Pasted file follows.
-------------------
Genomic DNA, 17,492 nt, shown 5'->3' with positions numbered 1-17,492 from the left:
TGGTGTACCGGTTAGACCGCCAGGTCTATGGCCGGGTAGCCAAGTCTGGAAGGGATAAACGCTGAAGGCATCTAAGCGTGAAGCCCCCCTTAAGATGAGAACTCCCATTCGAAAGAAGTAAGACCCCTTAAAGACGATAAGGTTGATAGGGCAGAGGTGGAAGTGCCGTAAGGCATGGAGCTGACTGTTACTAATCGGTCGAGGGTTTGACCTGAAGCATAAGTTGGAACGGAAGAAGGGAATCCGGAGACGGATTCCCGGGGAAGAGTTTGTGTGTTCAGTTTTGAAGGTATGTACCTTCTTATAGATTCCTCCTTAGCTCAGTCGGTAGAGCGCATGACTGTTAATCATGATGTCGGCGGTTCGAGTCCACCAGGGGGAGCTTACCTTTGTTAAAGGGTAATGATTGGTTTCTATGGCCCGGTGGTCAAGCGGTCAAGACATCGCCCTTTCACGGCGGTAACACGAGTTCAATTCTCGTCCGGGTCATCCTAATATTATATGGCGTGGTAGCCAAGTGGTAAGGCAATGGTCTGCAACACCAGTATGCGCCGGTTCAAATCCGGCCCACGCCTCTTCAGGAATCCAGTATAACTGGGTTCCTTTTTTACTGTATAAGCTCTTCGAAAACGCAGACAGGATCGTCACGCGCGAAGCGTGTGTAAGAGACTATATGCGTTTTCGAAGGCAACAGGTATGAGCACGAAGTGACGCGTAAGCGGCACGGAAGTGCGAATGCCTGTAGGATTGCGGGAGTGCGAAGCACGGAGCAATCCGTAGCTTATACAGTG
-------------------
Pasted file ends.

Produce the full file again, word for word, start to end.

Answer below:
Genomic DNA, 17,492 nt, shown 5'->3' with positions numbered 1-17,492 from the left:
TGGTGTACCGGTTAGACCGCCAGGTCTATGGCCGGGTAGCCAAGTCTGGAAGGGATAAACGCTGAAGGCATCTAAGCGTGAAGCCCCCCTTAAGATGAGAACTCCCATTCGAAAGAAGTAAGACCCCTTAAAGACGATAAGGTTGATAGGGCAGAGGTGGAAGTGCCGTAAGGCATGGAGCTGACTGTTACTAATCGGTCGAGGGTTTGACCTGAAGCATAAGTTGGAACGGAAGAAGGGAATCCGGAGACGGATTCCCGGGGAAGAGTTTGTGTGTTCAGTTTTGAAGGTATGTACCTTCTTATAGATTCCTCCTTAGCTCAGTCGGTAGAGCGCATGACTGTTAATCATGATGTCGGCGGTTCGAGTCCACCAGGGGGAGCTTACCTTTGTTAAAGGGTAATGATTGGTTTCTATGGCCCGGTGGTCAAGCGGTCAAGACATCGCCCTTTCACGGCGGTAACACGAGTTCAATTCTCGTCCGGGTCATCCTAATATTATATGGCGTGGTAGCCAAGTGGTAAGGCAATGGTCTGCAACACCAGTATGCGCCGGTTCAAATCCGGCCCACGCCTCTTCAGGAATCCAGTATAACTGGGTTCCTTTTTTACTGTATAAGCTCTTCGAAAACGCAGACAGGATCGTCACGCGCGAAGCGTGTGTAAGAGACTATATGCGTTTTCGAAGGCAACAGGTATGAGCACGAAGTGACGCGTAAGCGGCACGGAAGTGCGAATGCCTGTAGGATTGCGGGAGTGCGAAGCACGGAGCAATCCGTAGCTTATACAGTG